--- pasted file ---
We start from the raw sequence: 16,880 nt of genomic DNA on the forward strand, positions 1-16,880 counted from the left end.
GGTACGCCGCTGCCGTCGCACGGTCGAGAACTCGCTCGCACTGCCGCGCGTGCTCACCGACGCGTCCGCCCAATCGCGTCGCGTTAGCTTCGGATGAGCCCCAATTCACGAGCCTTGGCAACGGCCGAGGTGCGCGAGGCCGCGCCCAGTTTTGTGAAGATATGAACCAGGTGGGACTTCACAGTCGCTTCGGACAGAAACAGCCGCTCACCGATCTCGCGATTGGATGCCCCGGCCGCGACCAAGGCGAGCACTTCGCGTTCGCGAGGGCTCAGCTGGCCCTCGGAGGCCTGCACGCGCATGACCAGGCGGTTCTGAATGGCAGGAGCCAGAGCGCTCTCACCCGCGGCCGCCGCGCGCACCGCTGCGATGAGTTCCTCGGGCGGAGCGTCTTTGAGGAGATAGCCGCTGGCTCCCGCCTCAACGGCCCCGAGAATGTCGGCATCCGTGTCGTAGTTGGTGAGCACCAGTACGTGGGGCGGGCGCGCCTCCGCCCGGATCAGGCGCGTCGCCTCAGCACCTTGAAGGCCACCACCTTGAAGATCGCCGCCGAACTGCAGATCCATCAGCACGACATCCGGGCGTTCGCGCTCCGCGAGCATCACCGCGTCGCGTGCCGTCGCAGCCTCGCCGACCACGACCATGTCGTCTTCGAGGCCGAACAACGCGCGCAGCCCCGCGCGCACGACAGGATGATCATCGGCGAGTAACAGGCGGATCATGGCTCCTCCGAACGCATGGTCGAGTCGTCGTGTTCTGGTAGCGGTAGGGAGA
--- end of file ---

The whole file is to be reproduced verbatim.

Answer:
We start from the raw sequence: 16,880 nt of genomic DNA on the forward strand, positions 1-16,880 counted from the left end.
GGTACGCCGCTGCCGTCGCACGGTCGAGAACTCGCTCGCACTGCCGCGCGTGCTCACCGACGCGTCCGCCCAATCGCGTCGCGTTAGCTTCGGATGAGCCCCAATTCACGAGCCTTGGCAACGGCCGAGGTGCGCGAGGCCGCGCCCAGTTTTGTGAAGATATGAACCAGGTGGGACTTCACAGTCGCTTCGGACAGAAACAGCCGCTCACCGATCTCGCGATTGGATGCCCCGGCCGCGACCAAGGCGAGCACTTCGCGTTCGCGAGGGCTCAGCTGGCCCTCGGAGGCCTGCACGCGCATGACCAGGCGGTTCTGAATGGCAGGAGCCAGAGCGCTCTCACCCGCGGCCGCCGCGCGCACCGCTGCGATGAGTTCCTCGGGCGGAGCGTCTTTGAGGAGATAGCCGCTGGCTCCCGCCTCAACGGCCCCGAGAATGTCGGCATCCGTGTCGTAGTTGGTGAGCACCAGTACGTGGGGCGGGCGCGCCTCCGCCCGGATCAGGCGCGTCGCCTCAGCACCTTGAAGGCCACCACCTTGAAGATCGCCGCCGAACTGCAGATCCATCAGCACGACATCCGGGCGTTCGCGCTCCGCGAGCATCACCGCGTCGCGTGCCGTCGCAGCCTCGCCGACCACGACCATGTCGTCTTCGAGGCCGAACAACGCGCGCAGCCCCGCGCGCACGACAGGATGATCATCGGCGAGTAACAGGCGGATCATGGCTCCTCCGAACGCATGGTCGAGTCGTCGTGTTCTGGTAGCGGTAGGGAGA